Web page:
Combating the Rising Tide of AI-Driven Cybercrime

In this post:

  • Cybercriminals use AI for sophisticated scams like deepfakes and personalized phishing.
  • Organizations enhance cybersecurity, but individuals need vigilance, strong passwords, and online hygiene.
  • Verify sources before sharing personal/financial information to avoid scams.

Technology keeps zooming forward, and Artificial Intelligence has been taking on a more deliberate role in many modern aspects of the world. At the same time, cybercrime and those fighting this crime have tried to step up their game. However, cybercrime is increasingly sophisticated, and emerging technologies are increasing daily. Most likely, criminals will be in the unending spiral of hunting easier victims with their malarial intents undone. Easier than in the past, the boundaries between genuine and illegitimate communication are becoming even more vague, providing a better place for cybercriminals to conceal and victimization harder to avert. 

The evolving landscape of cyber threats

Not long ago, detecting a phishing email would be easy. There are a lot of things that have changed over time when comparing the early scam emails and SMSs to the current ones. These include the reduction of spelling and grammatical mistakes, less generic salutations, and more difficult URLs to identify. Nowadays, AI is leaving a mark in cybercrimes, and the social engineering and the invention of deepfakes and fake texts are making cybercommunications hard to detect in a fraud. Technology is overlooking spelling and grammatical errors, & is making communication more personalized by addressing it to the individual. 

The end receiver of communication no longer greets a general ballad. Nowadays, deception criminals, after copying the letterheads and creating the email templates on and off, know on a first name and surname basis. Besides the raging of other social engineering approaches like vishing (voice phishing) and smishing (SMS phishing), incidents are still in the market. Deceivers are producing fake communications and presenting these messages as coming from legitimate sources. The human of a call or a message is not real, and they are using this technology so that victims will not identify the unusual calls or messages coming from these scammers. Although not so long ago, a call from an unknown number worldwide would subconsciously trigger alertness; the temptation to receive the call would have become somewhat unnecessary.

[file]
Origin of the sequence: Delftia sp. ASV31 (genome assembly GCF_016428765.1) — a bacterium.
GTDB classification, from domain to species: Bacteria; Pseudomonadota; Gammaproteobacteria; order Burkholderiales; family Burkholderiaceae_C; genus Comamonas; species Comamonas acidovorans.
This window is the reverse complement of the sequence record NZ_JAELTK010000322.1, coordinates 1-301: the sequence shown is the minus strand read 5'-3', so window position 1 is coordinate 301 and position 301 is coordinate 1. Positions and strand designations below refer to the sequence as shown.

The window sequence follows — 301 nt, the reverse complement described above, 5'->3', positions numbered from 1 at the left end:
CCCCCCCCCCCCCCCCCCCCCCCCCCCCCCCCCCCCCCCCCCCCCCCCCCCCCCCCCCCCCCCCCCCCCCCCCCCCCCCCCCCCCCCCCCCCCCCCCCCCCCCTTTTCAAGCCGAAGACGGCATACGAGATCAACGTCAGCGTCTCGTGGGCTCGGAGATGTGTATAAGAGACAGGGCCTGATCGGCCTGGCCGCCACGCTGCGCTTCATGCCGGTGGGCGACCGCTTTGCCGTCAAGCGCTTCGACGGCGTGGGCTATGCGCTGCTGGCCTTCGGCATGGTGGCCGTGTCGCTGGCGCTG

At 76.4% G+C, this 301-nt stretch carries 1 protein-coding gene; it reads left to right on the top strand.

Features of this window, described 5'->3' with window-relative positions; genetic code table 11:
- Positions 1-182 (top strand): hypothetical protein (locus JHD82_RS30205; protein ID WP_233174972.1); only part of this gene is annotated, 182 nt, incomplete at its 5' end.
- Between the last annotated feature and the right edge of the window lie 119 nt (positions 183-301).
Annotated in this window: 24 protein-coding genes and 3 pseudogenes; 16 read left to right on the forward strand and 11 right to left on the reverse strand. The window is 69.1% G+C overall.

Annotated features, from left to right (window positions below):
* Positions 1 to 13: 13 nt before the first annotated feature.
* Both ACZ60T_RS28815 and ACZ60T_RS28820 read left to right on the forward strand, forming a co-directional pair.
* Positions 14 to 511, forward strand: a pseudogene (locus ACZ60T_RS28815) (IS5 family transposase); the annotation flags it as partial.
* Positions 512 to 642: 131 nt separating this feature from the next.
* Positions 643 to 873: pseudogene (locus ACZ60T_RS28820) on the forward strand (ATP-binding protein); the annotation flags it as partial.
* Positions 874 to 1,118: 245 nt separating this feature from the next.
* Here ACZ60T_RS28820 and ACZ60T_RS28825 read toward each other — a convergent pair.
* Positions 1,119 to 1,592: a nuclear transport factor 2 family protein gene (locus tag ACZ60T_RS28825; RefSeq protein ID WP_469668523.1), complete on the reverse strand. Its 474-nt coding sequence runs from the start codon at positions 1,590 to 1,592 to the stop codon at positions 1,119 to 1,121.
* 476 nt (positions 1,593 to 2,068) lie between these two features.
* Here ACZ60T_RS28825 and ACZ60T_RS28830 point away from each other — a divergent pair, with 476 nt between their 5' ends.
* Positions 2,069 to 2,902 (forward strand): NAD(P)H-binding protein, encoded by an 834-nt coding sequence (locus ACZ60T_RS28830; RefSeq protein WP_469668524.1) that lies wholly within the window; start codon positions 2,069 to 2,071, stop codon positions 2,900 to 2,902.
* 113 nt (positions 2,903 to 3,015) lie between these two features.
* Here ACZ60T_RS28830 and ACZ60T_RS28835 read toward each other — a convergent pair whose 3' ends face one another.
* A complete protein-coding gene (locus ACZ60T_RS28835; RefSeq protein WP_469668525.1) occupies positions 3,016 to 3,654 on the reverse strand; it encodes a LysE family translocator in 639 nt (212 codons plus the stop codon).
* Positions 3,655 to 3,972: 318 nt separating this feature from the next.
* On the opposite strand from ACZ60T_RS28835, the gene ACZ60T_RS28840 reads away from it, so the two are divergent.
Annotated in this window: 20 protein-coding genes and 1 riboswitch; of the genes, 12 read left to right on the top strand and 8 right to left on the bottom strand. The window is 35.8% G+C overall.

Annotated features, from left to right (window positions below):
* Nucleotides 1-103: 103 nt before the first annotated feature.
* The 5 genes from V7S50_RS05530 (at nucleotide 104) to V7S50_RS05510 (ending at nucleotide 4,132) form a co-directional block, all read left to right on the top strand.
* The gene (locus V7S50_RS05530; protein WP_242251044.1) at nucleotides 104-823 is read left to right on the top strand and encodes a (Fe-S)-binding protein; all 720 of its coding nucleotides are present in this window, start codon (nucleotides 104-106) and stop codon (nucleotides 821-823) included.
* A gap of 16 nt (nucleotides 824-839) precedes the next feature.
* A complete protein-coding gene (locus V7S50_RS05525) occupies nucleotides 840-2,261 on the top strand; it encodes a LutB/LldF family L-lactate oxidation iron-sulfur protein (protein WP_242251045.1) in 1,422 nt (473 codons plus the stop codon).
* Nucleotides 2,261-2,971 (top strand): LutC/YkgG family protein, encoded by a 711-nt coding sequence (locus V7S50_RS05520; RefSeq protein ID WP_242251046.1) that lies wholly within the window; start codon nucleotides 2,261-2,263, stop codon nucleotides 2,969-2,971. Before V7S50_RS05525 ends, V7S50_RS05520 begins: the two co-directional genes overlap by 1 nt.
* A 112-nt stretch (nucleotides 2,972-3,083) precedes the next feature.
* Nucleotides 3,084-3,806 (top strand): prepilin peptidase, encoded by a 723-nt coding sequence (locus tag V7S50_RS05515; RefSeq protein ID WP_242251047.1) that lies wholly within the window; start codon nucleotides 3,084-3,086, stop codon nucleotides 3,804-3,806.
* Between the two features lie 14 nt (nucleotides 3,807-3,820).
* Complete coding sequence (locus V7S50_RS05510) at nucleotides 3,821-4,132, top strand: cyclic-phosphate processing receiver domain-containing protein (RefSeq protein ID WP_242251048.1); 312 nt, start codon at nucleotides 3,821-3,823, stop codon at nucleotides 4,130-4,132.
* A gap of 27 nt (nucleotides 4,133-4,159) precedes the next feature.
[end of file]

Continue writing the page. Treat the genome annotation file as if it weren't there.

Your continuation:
Nowadays, scammers have, for instance, more thorough information about the phone numbers they call, such as the banking institution, the postal service, or the government agencies. Vishing phone calls are not reduced to just a call requesting a bank account number. Scams are now crafted by impersonating government officials and creating fictional emergencies, which only get people scared, panicking, and acting on impulse. Their ultimate goal is simple: fraud – identity theft or pillaging of bank accounts can be mentioned as an example. Undoubtedly, technology is a crucial player on both sides of the spectrum. The cybercriminals are using tools of that technology as favorable to them in the same manner that those standing to win the war against cybercrime are using technology to their advantage. 

Although the delivery of information is still a menace, organizations today are becoming more secure in their information systems, which have witnessed a rise in sophisticated infrastructural and system infrastructure to sanitize the risk of data breaches and hacks. Laptops and smartphones incorporate firewalls and protection applications within the system. At the same time, network administrators can limit certain functionalities to stop end-users from visiting places or links where they may find malicious data.